Y165C (494 A > G) in exon 7 was assayed using a common (IVS1 + 5 C) primer and a normal (165N) or mutant (165M) ARMS primers [12]. The internal control primer SETX (exon 20) was amplified together with the ARMS primers. Annealing temperature of 58˚C and 35 cycles were the optimum conditions selected for equal amplification.

H324Q (972 C > G) in exon 12 was assayed using a common (324C) and a normal (324N) or mutant (324M) ARMS primers [12]. The internal control primer DBTE (exon 2) was amplified together with the ARMS primer. Annealing temperature of 62˚C and 39 cycles were the optimum conditions selected for equal amplification. All products were visualized by regular agarose gel electrophoresis .

2.5. Statistical Analysis

Allele frequencies were obtained by allele counting and errors were assigned. Differences in allele frequencies between populations and between smokers and nonsmokers were tested using Fisher’s exact test, a P-value of ≤0.05 was considered statistically significant. For sample size larger than 1000, χ2 test was performed and in both cases 95% CI was calculated, all computations were undertaken using the statistical software GraphPad InStat version 2.04 (Ralf Stahlman, Purdue Univ. 931897S).


3.1. MUTYH Genotypes Assays

Agarose gel images for exon 2 digests showed that the wild type allele remained undigested and that the V22M allele was digested generating 207 and 78 bp products. In exon 13, the wild type allele remained undigested, whilst the G382D allele was digested generating 160bp and 82bp fragments (Figure 1(a)).

Exon 9 was amplified then sequenced and the electropherograms showed all the samples to be homozygous for the wild type allele (R231/R231) harbouring a C at position 891 and lacking the T at this position, no sample was found to carry the mutant allele T (Figure 1(b)).

Intron 1 ARMS primers generated a 178 bp product only in the normal reaction and a 300 bp product was generated for the internal control. Similarly, exon 7 ARMS primers generated a 148 bp product only in the normal reaction and a 300 bp product was generated for the internal control.

Finally, exon12 ARMS primers generated a 150 bp product in some normal and some mutant reactions and a 300bp product was generated for the internal control (Figure 1(c)).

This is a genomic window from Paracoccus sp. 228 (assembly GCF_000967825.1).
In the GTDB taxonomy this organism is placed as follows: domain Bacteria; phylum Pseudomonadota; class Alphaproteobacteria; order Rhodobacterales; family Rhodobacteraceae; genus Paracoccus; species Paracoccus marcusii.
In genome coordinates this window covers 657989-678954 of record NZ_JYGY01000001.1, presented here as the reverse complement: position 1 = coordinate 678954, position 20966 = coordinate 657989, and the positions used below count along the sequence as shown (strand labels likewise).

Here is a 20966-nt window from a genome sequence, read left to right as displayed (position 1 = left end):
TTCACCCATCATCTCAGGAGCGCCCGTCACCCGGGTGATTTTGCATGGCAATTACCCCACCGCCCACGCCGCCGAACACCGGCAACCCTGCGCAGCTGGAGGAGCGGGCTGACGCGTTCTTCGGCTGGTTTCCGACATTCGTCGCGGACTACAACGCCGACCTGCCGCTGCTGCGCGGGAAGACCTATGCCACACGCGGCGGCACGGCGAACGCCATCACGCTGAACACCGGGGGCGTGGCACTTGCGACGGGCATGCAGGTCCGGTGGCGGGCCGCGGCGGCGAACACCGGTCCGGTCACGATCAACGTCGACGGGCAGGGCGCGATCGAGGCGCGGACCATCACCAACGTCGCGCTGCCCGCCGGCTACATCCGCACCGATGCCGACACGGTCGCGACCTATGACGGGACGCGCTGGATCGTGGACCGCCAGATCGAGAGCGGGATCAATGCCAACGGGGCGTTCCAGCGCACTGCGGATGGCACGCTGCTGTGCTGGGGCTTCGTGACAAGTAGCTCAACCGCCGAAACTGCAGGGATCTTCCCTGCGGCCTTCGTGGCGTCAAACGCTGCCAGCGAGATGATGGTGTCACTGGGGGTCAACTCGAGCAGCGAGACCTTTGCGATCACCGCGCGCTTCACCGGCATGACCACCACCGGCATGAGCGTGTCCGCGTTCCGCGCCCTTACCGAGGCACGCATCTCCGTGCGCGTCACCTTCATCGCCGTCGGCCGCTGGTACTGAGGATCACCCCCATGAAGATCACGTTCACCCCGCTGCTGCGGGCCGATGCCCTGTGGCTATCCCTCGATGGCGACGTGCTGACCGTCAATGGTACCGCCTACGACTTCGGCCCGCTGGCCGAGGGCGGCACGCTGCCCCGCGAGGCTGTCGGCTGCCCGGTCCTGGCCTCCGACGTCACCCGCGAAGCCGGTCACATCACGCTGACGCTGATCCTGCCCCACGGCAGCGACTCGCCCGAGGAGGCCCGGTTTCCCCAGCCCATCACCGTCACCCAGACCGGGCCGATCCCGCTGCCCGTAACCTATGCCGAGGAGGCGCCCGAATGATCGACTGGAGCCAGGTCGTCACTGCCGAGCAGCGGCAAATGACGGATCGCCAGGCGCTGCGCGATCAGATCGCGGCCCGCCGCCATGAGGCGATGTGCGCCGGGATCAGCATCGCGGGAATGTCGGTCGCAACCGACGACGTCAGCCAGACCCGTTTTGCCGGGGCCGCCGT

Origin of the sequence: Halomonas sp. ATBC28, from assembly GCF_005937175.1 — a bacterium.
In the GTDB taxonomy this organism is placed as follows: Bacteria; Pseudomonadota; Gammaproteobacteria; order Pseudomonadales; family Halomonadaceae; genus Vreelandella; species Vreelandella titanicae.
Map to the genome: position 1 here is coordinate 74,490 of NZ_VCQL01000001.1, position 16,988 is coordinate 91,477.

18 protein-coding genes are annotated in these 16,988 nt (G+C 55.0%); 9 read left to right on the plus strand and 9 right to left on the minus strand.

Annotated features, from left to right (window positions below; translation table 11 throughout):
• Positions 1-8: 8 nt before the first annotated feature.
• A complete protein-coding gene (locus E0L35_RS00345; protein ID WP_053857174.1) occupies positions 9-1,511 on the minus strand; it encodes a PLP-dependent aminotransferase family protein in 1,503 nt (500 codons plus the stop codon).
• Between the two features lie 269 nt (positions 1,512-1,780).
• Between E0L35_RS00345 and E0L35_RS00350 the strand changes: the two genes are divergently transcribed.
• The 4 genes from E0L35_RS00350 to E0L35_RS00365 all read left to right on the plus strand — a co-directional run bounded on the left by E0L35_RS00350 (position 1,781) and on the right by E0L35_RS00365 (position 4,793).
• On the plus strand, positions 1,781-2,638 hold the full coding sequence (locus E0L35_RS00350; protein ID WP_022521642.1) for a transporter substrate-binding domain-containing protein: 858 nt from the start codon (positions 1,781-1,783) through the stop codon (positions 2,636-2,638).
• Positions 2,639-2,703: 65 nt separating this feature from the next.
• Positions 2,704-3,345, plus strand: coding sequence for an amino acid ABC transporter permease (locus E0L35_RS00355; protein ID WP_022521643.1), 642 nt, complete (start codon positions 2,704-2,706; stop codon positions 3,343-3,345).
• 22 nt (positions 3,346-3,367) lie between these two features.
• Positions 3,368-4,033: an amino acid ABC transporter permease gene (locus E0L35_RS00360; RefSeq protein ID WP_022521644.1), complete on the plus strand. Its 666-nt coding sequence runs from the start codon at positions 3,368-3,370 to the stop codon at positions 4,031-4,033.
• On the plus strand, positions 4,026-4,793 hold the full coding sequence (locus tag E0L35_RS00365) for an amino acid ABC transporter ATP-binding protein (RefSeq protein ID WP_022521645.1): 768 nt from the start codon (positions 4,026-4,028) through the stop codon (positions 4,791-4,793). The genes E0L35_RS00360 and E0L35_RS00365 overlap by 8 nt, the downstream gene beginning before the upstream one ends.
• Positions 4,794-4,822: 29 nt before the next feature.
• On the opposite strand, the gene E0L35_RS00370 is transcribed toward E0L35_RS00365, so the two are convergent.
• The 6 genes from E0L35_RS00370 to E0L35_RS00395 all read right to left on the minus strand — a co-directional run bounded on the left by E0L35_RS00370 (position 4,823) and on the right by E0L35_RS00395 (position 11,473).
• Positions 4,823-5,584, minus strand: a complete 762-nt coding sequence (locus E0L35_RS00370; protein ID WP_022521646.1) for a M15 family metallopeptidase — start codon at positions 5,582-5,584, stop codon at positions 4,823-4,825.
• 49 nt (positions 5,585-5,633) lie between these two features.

3.2. MUTYH Genotype Frequencies

The genotype frequencies for all the genetic variants of the MUTYH are summarized in Table 1." target="_self">Table 1. Allele frequent- cies were as follows: IVS1 + 5 G > C 1/0, V22M (66 G > A) 0.99/0.01, Y165C (494 A > G) 1/0, R231C (891 C<T) 1/0, H324Q (972 C > G) 0.29/0.71 and G382D (1145 G > A) 0.997/0.003.


Several defence mechanisms that avoid accumulation of oxidative DNA damages exist in mammalian cells. The two BER glycosylases; MUTYH and OGG1 play important roles in the repair of modified bases including 8-oxo-G [29-32] MUTYH removes the mismatched adenine and helps in base excision repair of 8-oxo-G:A and G:A, while OGG1 removes 8-oxo-G from duplex DNA.

Different variants of the MUTYH gene can affect the protein function and hence the DNA repair capacity that is tightly linked to cancer development. Biallelic germline mutations in the MUTYH lead to MUTYH associated polyposis (MAP) and provide a significant risk for colorectal cancer [24]. Different studies supported the role of MUTYH in colorectal adenoma and carcinoma predisposition [33,34].

Table 1. The genotype frequencies for the MUTYH variants in Saudi samples.

Figure 1. (a) RFLP assay for G382D (1145 G > A) polymorphism in Saudi controls. BglII restriction digests of the PCR product for different samples, lane 3 shows the G382D allele in a heterozygous sample, the wild type allele remained undigested (242 bp) and the mutant allele was digested generating a 160bp and 82 bp, all the other lanes had only the wild type allele. Lane 1: FX 174/HaeIII DNA size marker (M). (b) Electropherograms obtained by sequencing of the MUTYH exon 9 using the reverse primer and complimentary conting. The samples were screened for the R231C (891 C < T) mutation. Arrows point to the wild type allele (C) found in all the samples, mutant allele (T) was absent.(c) Agarose gel pictures resulting from the ARMS assay of the H324Q polymorphism in Saudi controls. Top: The gel pattern using the normal primer: No normal allele bands were detected in the different samples in lanes 3, 5, 6, 7, 10 and 11. Different individual samples in lanes 2, 4, 8, and 9 had a normal allele band, lanes 1 contained 100bp DNA size markers. Bottom:  The gel pattern using the mutant primer: All except the first lane had mutant bands, lane 1 contained F X 174/HaeIII DNA size markers. Internal Control: SETX exon 20, 300 bp (M).